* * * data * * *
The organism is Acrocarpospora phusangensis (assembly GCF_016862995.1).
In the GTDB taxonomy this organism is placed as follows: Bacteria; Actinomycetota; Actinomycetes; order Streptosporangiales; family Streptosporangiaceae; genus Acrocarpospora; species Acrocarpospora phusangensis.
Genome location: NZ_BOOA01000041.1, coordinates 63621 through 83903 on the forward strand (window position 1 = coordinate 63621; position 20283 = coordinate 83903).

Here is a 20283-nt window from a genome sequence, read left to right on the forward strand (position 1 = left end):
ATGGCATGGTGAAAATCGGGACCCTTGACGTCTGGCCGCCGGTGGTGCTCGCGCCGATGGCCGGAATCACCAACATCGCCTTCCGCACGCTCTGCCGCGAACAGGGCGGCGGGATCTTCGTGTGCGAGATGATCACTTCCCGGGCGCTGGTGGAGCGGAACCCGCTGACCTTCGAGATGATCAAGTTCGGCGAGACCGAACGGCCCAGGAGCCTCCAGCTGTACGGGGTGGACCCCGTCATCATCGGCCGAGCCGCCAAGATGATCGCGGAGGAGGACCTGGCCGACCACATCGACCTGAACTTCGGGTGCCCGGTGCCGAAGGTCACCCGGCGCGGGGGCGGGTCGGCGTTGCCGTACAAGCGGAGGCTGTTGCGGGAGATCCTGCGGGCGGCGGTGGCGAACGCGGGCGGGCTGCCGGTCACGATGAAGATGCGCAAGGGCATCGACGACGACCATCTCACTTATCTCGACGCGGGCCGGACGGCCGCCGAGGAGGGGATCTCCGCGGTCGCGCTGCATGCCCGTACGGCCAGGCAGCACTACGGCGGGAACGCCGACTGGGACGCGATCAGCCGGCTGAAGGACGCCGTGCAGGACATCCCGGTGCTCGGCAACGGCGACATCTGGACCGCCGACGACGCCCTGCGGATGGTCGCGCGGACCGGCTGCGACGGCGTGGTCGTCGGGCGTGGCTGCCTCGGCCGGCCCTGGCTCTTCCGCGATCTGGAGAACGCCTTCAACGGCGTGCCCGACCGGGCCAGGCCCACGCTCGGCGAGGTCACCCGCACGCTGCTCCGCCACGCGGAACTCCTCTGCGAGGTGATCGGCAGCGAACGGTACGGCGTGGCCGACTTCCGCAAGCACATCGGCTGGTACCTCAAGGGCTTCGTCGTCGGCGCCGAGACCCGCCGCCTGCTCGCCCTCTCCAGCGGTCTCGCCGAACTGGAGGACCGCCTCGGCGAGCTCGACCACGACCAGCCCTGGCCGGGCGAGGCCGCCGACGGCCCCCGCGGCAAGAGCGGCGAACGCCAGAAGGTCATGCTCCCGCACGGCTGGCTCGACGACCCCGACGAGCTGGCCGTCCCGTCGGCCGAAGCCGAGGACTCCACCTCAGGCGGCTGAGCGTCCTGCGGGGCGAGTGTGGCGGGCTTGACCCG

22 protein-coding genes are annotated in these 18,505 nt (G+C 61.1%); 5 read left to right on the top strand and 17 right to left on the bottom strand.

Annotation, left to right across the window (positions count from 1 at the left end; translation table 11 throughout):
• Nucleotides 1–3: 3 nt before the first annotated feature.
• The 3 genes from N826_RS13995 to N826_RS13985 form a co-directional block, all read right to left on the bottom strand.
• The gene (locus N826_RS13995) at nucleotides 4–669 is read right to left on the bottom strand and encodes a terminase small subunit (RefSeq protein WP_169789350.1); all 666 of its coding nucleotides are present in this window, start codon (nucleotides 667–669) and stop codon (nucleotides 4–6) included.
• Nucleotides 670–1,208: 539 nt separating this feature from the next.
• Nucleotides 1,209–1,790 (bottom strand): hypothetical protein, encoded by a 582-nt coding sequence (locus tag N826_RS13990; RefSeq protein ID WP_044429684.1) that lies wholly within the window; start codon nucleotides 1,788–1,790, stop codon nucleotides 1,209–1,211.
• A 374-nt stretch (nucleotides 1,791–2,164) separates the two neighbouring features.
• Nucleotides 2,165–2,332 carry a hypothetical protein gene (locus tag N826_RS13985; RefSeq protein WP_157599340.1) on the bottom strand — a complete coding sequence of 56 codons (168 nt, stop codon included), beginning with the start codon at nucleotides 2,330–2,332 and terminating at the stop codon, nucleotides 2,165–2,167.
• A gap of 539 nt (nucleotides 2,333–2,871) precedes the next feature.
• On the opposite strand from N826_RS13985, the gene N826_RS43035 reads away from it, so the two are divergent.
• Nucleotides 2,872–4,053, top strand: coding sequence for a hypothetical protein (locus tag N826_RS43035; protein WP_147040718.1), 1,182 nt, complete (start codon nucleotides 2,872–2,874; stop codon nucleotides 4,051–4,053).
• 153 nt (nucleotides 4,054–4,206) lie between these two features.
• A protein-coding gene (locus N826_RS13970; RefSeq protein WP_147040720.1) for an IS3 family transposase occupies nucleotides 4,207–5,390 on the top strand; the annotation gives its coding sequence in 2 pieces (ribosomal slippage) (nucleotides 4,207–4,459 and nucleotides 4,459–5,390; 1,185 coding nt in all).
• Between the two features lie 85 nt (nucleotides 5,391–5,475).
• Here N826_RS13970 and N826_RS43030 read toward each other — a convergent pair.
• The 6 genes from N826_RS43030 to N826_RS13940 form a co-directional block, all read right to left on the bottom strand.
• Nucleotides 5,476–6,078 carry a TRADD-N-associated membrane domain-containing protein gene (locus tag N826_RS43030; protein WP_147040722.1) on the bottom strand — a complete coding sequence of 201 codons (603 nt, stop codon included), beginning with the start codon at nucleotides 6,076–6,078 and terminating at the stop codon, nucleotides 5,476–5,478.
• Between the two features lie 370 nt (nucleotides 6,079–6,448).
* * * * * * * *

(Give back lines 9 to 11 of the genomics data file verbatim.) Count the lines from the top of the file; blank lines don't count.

• The 3 genes from N826_RS13995 to N826_RS13985 form a co-directional block, all read right to left on the bottom strand.
• The gene (locus N826_RS13995) at nucleotides 4–669 is read right to left on the bottom strand and encodes a terminase small subunit (RefSeq protein WP_169789350.1); all 666 of its coding nucleotides are present in this window, start codon (nucleotides 667–669) and stop codon (nucleotides 4–6) included.
• Nucleotides 670–1,208: 539 nt separating this feature from the next.